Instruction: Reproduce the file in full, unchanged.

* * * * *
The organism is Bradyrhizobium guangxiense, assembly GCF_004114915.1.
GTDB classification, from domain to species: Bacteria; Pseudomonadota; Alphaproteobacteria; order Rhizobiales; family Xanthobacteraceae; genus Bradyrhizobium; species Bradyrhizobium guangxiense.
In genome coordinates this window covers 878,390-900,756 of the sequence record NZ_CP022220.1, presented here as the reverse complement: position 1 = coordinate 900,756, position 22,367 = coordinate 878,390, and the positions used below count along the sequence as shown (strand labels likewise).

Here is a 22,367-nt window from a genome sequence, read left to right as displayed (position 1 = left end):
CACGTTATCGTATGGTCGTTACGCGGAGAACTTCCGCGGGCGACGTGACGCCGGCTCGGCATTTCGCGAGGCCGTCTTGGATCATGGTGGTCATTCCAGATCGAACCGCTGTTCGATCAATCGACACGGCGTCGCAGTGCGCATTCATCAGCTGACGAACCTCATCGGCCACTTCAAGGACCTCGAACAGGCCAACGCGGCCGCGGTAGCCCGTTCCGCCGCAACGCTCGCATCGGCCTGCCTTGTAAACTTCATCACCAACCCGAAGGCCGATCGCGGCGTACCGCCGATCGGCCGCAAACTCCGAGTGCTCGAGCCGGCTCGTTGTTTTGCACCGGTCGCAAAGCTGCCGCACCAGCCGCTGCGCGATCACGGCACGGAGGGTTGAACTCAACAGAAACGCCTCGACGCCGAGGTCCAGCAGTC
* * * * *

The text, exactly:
The organism is Bradyrhizobium guangxiense, assembly GCF_004114915.1.
GTDB classification, from domain to species: Bacteria; Pseudomonadota; Alphaproteobacteria; order Rhizobiales; family Xanthobacteraceae; genus Bradyrhizobium; species Bradyrhizobium guangxiense.
In genome coordinates this window covers 878,390-900,756 of the sequence record NZ_CP022220.1, presented here as the reverse complement: position 1 = coordinate 900,756, position 22,367 = coordinate 878,390, and the positions used below count along the sequence as shown (strand labels likewise).

Here is a 22,367-nt window from a genome sequence, read left to right as displayed (position 1 = left end):
CACGTTATCGTATGGTCGTTACGCGGAGAACTTCCGCGGGCGACGTGACGCCGGCTCGGCATTTCGCGAGGCCGTCTTGGATCATGGTGGTCATTCCAGATCGAACCGCTGTTCGATCAATCGACACGGCGTCGCAGTGCGCATTCATCAGCTGACGAACCTCATCGGCCACTTCAAGGACCTCGAACAGGCCAACGCGGCCGCGGTAGCCCGTTCCGCCGCAACGCTCGCATCGGCCTGCCTTGTAAACTTCATCACCAACCCGAAGGCCGATCGCGGCGTACCGCCGATCGGCCGCAAACTCCGAGTGCTCGAGCCGGCTCGTTGTTTTGCACCGGTCGCAAAGCTGCCGCACCAGCCGCTGCGCGATCACGGCACGGAGGGTTGAACTCAACAGAAACGCCTCGACGCCGAGGTCCAGCAGTC